Court refuses to "set the clock back" in Niko case

Vol 5, PW 3 (28 Mar 01) People & Policy

One striking feature of this case is Niko's delayed response to developments in Gujarat.

Why, asks Justice Mahajan, did it stay silent for so long and not take immediate action when it learnt of Gujarat Petroleum's intentions "As early as January 2000, the petitioner (Niko) was aware of the stand of the respondent (Gujarat Petroleum) that the 36-inch pipeline would no longer remain a joint venture," said Mahajan. "In spite of this having been clearly informed, the petitioner (Niko) kept quiet and in the meantime the respondent (Gujarat Petroleum) entered into a MoU with Gujarat State Petronet on 29th January 2000 and the sale transaction was concluded on 27th March 2000.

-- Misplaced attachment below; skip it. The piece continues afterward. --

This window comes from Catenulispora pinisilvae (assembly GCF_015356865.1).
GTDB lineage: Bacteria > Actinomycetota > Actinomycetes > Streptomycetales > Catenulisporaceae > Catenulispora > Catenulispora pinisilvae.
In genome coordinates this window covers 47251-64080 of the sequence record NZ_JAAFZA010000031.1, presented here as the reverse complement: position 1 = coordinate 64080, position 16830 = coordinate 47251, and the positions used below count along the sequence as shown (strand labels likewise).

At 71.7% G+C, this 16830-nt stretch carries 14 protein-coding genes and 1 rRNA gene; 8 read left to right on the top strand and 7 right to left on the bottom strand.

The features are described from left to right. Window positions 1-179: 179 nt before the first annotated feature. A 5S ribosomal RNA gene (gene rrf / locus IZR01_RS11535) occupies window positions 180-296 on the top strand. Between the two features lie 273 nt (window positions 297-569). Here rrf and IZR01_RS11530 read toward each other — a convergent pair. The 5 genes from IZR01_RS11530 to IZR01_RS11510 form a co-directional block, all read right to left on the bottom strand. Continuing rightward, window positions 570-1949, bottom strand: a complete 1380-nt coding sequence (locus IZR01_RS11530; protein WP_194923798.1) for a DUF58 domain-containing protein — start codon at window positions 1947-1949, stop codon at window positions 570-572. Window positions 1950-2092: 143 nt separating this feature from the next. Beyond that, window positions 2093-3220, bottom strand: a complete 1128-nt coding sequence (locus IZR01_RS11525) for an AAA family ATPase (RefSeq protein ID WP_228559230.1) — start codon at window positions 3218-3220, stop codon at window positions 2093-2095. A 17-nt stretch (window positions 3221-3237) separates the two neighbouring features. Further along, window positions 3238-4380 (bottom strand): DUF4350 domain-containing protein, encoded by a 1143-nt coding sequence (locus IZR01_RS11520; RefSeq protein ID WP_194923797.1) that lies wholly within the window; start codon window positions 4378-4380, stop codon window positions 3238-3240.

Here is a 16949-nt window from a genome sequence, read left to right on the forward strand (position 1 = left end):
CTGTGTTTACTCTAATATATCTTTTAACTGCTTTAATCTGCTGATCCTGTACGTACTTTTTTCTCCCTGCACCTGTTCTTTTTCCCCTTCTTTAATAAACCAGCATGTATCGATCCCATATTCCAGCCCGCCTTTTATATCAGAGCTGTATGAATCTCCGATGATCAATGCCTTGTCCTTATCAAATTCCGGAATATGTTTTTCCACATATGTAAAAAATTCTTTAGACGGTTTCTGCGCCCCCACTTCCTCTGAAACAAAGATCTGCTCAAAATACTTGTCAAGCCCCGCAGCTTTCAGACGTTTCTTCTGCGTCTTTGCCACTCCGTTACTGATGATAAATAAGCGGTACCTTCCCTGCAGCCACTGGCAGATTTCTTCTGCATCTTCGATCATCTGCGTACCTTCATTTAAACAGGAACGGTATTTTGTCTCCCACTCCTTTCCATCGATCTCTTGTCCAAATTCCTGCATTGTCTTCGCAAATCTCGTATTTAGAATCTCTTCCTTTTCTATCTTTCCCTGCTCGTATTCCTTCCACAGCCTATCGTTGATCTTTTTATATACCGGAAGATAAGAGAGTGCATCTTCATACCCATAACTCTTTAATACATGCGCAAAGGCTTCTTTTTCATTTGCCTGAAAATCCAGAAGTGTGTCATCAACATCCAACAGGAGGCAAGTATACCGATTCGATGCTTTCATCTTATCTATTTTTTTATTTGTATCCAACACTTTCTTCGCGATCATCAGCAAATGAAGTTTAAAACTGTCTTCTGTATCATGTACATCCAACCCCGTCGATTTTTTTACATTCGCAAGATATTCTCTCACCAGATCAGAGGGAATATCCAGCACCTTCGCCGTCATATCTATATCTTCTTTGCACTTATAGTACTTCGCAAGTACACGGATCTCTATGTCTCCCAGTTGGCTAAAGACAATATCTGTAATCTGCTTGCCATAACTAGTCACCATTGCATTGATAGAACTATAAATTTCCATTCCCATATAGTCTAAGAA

In my view the court cannot set the clock back so as to rescind those third party rights. Therefore, the petitioner, in my view cannot be permitted to operate the pipeline." Mahajan justifies his position with a letter from the Directorate General of Hydrocarbons on 6th August 1999, which said there was "no justification" for a decision taken by Niko and Gujarat Petroleum on 8th January 1999 to proceed with construction of the pipeline "because gas reserves at Hazira did not warrant it".

Three days later Gujarat Petroleum informed Niko that it had no option but to withdraw the pipeline from the joint venture and transfer it to Gujarat State Petronet. Niko remained silent.